History of the Church and Useful Information

History and useful information about the church of Santa Maria della Scala (“Mary of the Staircase”) in Rome (Trastevere), the main church of the Discalced Carmelite Order in Rome.

All visitors are welcome, but please remember that Santa Maria della Scala is a place of worship. We kindly ask you to behave respectfully.

This sacred building was constructed for people to meet with God. Instead of entering just to take some photos with your smartphone, consider the opportunity to sit on the benches and silently observe what has been built. Ask yourself: why was all this created? Use this time to reflect on what you believe about the origin of life and creation.
Even if you don’t believe. Especially if you don’t believe.

 

origin of the church

The Roman church of Santa Maria della Scala is an example of a place of worship born from popular devotion: from the cult of the miracles of the Madonna, a baroque church was born.

At the end of the 16th century, where the church now stands, there was a shrine with a fresco of the Madonna and Child. In front of this Madonna, many miracles were said to have occurred. Among the many stories, it is particularly remembered that a mute girl regained her ability to speak, another sick or crippled child was healed following the prayers of his mother, and a lame beggar began to walk normally.

The growing popular devotion led to the construction of a church dedicated to the miraculous image, which gives the church its current name. Pope Clement VIII and Cardinal Tolomeo Gallio financed the work, with the initial project entrusted to Francesco da Volterra and completed by Ottavio Mascherino. The fresco was moved from the original shrine to the main altar of the new church, inaugurated in 1597 and entrusted to the Discalced Carmelite Fathers.

 

altars, chapels, and relics

Over time, modifications and expansions were made to the original church, and the fresco of the miraculous Madonna was moved to the chapel to the left of the main altar, where it can still be admired today.

Consecrated in 1725, the new main altar is dedicated to the Savior. The ciborium, created by Rainaldi (1648-1650), is adorned with columns of Sicilian alabaster and gilt bronze decorations. On either side of the altar, statues of St. Joseph and St. Teresa of Jesus, works by Simone Giorgini, complete the imposing structure.

The Chapel of the Relic is distinguished by its Ionic-style altar and ancient green columns. It houses the precious relic of the right foot of St. Teresa of Jesus, brought here in 1909 and kept in an artistic gilt bronze reliquary.

The Chapel of St. Teresa of Jesus is dedicated to the reformer of the Carmelite order. It was designed by Giovanni Pannini and inaugurated in 1745. Decorated with precious marbles and works of art, it houses a central painting by Francesco Mancini and various sculptures by artists such as Maini and Valle.

 

“The Death of the Virgin” by Caravaggio

In 1601, the lawyer Laerzio Cherubini commissioned Michelangelo Merisi da Caravaggio to paint an altar piece for the chapel of Santa Maria della Scala. Caravaggio completed “The Death of the Virgin” in 1605, but the painting was rejected.

The reason for the rejection lay in the revolutionary and realistic style of the painting. Caravaggio depicted the Virgin Mary in a too human and realistic manner, portraying her swollen and with bare legs, which provoked the indignation of the Carmelites who considered it lacking in decorum and spirituality. Additionally, rumors spread that Caravaggio had used a drowned courtesan as a model, further scandalizing the viewers.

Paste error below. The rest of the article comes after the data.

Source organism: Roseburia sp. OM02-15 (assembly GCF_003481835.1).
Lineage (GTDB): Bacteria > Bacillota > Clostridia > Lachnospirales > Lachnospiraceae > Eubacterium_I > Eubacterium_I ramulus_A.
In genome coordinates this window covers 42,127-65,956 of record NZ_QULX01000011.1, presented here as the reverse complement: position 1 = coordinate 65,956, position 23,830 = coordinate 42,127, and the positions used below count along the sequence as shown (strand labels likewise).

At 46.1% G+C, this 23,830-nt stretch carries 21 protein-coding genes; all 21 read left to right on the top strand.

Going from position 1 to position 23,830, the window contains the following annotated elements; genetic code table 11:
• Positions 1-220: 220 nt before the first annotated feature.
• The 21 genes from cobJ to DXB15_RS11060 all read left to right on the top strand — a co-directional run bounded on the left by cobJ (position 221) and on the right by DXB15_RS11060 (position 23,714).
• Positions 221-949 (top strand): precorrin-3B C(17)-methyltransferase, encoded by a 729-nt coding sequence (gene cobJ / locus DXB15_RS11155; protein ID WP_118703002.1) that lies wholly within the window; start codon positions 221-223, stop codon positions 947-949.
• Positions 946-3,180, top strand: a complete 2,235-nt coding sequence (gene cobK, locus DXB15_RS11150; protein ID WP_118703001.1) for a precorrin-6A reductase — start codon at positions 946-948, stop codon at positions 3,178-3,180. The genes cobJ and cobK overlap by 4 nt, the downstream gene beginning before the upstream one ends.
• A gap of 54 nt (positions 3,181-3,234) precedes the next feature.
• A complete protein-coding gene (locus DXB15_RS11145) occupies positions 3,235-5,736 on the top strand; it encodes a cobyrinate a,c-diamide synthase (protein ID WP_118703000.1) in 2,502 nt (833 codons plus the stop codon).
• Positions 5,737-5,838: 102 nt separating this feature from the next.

The Death of the Virgin by Caravaggio

The Death of the Virgin, Caravaggio – public domain

Despite the ecclesiastical rejection, the painting was appreciated by other contemporary artists. Pieter Paul Rubens recognized its value and negotiated its purchase for the Duke of Mantua, Vincenzo Gonzaga. After being publicly exhibited in Rome in 1607, the painting was transferred to the Gonzaga court in Mantua. Due to the financial difficulties of the Gonzagas, the ducal collection was sold, and the painting passed into the hands of King Charles I of England.
After the death of Charles I, the French banker Everard Jabach acquired the painting, which was subsequently sold to Louis XIV of France. Finally, “The Death of the Virgin” found its permanent home at the Louvre Museum in Paris, where it is still displayed today.

A detailed article on the history of this painting will be published soon.

 

opening hours and mass times

The church of Santa Maria della Scala is open every day during the following hours:

10:00 – 13:00 , 16:00 – 19:00

On Sunday, Holy Mass is celebrated at

11:30

Additionally, during certain times of the year, a Saturday Mass is held at 18:30

 

location and address

The church of Santa Maria della Scala is located in the square of the same name in Trastevere:

address: Piazza della Scala 23, 00153 Rome (map)

Map showing the location of Santa Maria della Scala Church in Trastevere, Rome

To reach it from the center of Rome, it is best to walk: it takes about 10 minutes from Campo dei Fiori and 25 minutes from Piazza Venezia (click on the map image and set your starting point). Using public transportation would take longer, and you would still need to walk part of the way.

 

the Ancient Pharmacy of Trastevere

The church of Santa Maria della Scala in Rome is also known for the Ancient Pharmacy of Trastevere, located on the first floor of the attached Discalced Carmelite convent since the late 1500s.

See the detailed article on the Ancient Pharmacy of Trastevere.

 

 

 

This site is independently managed and in no way represents the church of Santa Maria della Scala, its parish, or the Diocese of Rome. For official information, please contact the Diocese of Rome or the Order of Discalced Carmelites.
You can also contact the church directly at +39 06 5806233.